Companies that are more durable are more valuable. And moats make companies durable by keeping competitors out. A company with a moat can sustain high returns for longer than one without. That also means it can reinvest those profits at higher rates than competitors.

Mayer describes the main types of moat:

  1. A strong brand (Tiffany’s, Coke)
  2. Switching costs (banks)
  3. Network effects (originally Microsoft, now all the internet stocks)
  4. Low cost (Walmart, Interactive Brokers)
  5. Size (Intel, Walmart again)
See also:  100 Baggers

Michael Mauboussin, a strategist at Credit Suisse, has also done some good work on moats.

He says that industry is not destiny:

Even the best industries include companies that destroy value and the worst industries have companies that create value.

He suggests creating an industry map.

For airlines, this would include aircraft lessors (such as Air Lease), manufacturers (Boeing), parts suppliers (B/E Aerospace) and more. What Mauboussin aims to do is show where the profit in an industry winds up.

Mauboussin’s industry analysis also shows that industry stability is another factor in determining the durability of a moat. Stable industries are more conducive to sustainable value creation.

The beverage industry is a stable industry. Sodas don’t get disintermediated by the Internet. Smartphones, by contrast, constitute a very unstable market.

BlackBerry and Nokia are evidence of that.

Mayer sees moats as a way for firms to fight mean reversion (in their excess returns).

  • Here, he looks to a paper from Matthew Berry called “Mean Reversion in Corporate Returns.”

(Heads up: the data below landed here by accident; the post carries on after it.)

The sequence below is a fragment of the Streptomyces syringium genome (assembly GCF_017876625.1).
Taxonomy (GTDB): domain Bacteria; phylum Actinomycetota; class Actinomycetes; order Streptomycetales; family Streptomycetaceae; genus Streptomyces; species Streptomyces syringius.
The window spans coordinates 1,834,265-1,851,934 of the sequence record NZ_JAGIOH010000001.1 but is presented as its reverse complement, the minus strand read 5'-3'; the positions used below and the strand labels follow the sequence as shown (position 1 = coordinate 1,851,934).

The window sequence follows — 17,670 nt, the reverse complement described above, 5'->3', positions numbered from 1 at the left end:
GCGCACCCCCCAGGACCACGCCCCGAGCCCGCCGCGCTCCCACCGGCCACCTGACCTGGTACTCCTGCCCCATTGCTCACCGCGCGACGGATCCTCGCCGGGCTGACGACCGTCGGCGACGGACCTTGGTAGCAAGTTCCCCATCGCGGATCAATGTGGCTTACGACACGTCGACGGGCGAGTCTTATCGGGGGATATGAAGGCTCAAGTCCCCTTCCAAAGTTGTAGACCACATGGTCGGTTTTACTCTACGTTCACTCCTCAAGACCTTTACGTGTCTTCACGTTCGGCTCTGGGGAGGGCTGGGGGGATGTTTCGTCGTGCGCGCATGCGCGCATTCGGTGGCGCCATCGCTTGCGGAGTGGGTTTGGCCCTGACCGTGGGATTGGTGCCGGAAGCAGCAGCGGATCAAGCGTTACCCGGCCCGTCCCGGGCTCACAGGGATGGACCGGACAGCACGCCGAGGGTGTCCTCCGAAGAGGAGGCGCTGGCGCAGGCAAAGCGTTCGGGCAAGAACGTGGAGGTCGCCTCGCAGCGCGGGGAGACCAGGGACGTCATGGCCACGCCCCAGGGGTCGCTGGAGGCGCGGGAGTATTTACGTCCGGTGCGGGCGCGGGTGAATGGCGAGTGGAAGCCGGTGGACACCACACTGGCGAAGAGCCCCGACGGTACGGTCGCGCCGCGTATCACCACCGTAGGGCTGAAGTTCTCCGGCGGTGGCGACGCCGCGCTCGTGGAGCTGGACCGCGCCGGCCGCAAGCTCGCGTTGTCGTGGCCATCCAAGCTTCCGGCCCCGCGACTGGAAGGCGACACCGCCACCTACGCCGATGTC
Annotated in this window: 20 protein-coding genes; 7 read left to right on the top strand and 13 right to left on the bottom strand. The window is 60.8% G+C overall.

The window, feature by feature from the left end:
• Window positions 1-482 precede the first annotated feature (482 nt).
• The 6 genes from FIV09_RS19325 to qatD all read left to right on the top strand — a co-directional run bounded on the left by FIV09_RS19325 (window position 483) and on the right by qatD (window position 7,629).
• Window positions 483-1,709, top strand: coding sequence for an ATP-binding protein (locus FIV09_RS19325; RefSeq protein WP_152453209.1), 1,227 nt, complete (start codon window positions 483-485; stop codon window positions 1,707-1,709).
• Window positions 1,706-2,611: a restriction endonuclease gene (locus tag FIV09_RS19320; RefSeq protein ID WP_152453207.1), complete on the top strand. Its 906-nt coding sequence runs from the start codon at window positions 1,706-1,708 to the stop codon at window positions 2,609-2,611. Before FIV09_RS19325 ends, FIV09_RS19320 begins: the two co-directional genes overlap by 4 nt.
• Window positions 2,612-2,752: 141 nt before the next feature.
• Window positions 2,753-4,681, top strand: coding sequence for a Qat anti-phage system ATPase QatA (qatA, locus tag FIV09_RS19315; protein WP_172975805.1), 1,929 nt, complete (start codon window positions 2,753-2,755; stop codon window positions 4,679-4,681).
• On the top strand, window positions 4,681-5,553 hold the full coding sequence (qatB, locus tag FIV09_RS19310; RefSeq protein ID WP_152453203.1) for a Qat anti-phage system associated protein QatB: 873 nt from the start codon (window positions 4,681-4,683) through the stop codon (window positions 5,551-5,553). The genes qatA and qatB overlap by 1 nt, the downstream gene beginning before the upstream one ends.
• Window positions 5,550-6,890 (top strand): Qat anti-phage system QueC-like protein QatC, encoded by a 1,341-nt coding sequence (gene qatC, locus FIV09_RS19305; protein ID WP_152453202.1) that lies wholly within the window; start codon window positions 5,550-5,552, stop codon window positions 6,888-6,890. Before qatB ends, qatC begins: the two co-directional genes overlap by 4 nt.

This study examined 4000 firms in the US and Europe from 1990 to 2004.

High gross margins are the most important single factor of long-run performance. Scale and track record also stand out as useful indicators.

According to Mayer:

Gross margin is a good indication of the price people are willing to pay relative to the input costs required to provide the good. It’s a measure of value-added for the customer.

If you can’t see how or where a company adds value for customers in its business model, then you can be pretty sure that it won’t be a 100-bagger.


A good turnaround candidate would be one with a high gross profit margin and a low operating margin. The latter is easier to fix than the former.

Bigger companies also do well:

Larger companies appear able to sustain returns for longer by finding efficiencies in SG&A [selling, general and administrative overhead] that small companies cannot.

That’s it for today.

  • We’ve covered another fifth of the book, leaving just one more article in this series (plus a summary).

And we’ve added a few more things to look in 100-bagger candidates:

  • betting big when you have an edge
  • share buybacks
  • moats
  • high gross margins

Until next time.

Mike is the owner of 7 Circles, and a private investor living in London. He has been managing his own money for 40 years, with some success.

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100 Baggers 4 – Kelly, BuyBacks and Moats

by Mike Rawson time to read: 3 min